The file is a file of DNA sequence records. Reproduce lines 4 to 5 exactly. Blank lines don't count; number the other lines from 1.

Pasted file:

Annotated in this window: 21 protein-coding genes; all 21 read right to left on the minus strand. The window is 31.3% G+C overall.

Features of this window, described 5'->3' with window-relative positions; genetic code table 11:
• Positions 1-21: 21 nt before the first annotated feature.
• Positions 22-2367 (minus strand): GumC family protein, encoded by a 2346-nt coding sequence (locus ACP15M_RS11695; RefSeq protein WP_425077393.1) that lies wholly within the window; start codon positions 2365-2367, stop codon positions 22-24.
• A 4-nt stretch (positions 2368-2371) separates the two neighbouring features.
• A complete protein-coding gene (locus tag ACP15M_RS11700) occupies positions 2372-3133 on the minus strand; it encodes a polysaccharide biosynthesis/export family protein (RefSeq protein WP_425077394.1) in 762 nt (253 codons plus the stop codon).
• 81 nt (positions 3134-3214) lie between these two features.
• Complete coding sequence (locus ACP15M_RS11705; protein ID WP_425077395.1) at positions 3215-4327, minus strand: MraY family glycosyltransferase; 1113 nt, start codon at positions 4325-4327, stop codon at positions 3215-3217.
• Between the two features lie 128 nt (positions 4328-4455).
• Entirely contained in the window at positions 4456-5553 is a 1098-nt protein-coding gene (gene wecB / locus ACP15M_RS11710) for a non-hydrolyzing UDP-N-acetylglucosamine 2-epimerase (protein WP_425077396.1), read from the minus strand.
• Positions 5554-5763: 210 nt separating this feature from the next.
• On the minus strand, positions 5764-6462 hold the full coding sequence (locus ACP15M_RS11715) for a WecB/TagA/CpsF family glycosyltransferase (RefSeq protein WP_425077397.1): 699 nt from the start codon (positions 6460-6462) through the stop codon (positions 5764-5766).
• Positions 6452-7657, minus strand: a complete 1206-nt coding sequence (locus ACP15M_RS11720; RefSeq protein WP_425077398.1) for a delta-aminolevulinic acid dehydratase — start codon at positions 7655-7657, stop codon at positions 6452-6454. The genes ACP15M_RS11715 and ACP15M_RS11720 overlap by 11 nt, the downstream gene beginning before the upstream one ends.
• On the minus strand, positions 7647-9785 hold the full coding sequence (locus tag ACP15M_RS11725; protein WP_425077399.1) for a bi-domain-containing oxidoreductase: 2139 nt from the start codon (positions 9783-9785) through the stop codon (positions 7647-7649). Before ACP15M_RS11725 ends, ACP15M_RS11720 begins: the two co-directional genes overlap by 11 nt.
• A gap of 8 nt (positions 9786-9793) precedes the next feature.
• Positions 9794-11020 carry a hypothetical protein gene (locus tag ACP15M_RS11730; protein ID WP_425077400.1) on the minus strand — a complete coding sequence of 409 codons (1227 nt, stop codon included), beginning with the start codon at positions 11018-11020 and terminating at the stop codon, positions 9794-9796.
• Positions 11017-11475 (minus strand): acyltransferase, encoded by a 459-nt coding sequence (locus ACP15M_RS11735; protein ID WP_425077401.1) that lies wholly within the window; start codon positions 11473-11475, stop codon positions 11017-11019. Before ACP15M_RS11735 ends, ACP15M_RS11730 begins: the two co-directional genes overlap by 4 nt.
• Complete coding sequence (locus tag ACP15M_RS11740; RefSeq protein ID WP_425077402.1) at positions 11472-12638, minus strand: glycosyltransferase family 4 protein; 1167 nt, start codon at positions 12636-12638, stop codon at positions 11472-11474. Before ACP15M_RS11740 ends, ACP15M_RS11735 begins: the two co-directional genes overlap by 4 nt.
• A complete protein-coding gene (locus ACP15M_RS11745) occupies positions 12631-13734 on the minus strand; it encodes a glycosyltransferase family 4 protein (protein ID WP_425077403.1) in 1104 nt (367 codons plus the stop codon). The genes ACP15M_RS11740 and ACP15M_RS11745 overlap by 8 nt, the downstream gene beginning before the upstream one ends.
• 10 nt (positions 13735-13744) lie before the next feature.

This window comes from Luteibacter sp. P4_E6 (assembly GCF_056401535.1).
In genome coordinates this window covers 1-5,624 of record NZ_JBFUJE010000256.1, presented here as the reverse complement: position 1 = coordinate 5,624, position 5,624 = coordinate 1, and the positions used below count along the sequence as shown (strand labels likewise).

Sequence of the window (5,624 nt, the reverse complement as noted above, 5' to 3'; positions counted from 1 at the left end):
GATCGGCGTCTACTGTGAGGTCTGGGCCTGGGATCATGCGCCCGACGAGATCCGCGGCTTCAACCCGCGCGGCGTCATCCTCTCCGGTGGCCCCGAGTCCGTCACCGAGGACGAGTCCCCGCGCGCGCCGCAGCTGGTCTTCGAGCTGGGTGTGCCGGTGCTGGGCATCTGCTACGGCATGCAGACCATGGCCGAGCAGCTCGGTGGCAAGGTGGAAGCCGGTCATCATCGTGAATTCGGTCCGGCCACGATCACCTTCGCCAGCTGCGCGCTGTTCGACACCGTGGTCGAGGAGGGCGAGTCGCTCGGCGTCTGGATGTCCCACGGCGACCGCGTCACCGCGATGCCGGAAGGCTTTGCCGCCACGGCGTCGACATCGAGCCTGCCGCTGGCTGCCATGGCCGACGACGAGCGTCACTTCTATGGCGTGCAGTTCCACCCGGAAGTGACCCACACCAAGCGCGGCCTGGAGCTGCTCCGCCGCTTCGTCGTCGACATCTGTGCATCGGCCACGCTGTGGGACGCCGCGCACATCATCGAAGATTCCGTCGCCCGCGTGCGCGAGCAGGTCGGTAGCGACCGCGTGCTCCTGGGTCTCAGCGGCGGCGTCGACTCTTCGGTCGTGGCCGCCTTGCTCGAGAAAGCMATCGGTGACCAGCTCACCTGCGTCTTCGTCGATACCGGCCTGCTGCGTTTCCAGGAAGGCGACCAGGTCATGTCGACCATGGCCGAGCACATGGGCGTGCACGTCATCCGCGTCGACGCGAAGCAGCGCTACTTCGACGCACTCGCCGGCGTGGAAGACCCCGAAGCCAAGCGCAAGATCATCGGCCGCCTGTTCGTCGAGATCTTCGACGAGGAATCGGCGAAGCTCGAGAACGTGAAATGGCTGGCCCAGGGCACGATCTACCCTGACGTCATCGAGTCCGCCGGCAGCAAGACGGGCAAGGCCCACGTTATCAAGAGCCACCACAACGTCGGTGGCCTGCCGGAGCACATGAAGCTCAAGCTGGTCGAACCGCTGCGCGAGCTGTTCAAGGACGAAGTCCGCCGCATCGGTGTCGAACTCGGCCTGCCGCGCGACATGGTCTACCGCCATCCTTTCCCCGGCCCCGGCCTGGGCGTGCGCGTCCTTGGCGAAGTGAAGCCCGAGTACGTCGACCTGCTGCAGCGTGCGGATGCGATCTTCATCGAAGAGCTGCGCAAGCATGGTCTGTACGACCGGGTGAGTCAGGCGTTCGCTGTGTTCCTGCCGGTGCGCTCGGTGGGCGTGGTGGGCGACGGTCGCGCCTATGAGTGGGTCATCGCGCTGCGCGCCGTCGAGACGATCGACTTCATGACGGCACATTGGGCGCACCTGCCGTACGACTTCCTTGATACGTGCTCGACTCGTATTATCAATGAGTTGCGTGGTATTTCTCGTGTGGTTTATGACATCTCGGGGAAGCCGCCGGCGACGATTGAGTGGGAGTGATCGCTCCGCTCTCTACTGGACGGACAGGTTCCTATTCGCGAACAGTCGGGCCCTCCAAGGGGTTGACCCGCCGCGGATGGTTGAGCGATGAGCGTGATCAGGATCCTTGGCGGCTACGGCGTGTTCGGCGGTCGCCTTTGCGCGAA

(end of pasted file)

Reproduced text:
• Positions 22-2367 (minus strand): GumC family protein, encoded by a 2346-nt coding sequence (locus ACP15M_RS11695; RefSeq protein WP_425077393.1) that lies wholly within the window; start codon positions 2365-2367, stop codon positions 22-24.
• A 4-nt stretch (positions 2368-2371) separates the two neighbouring features.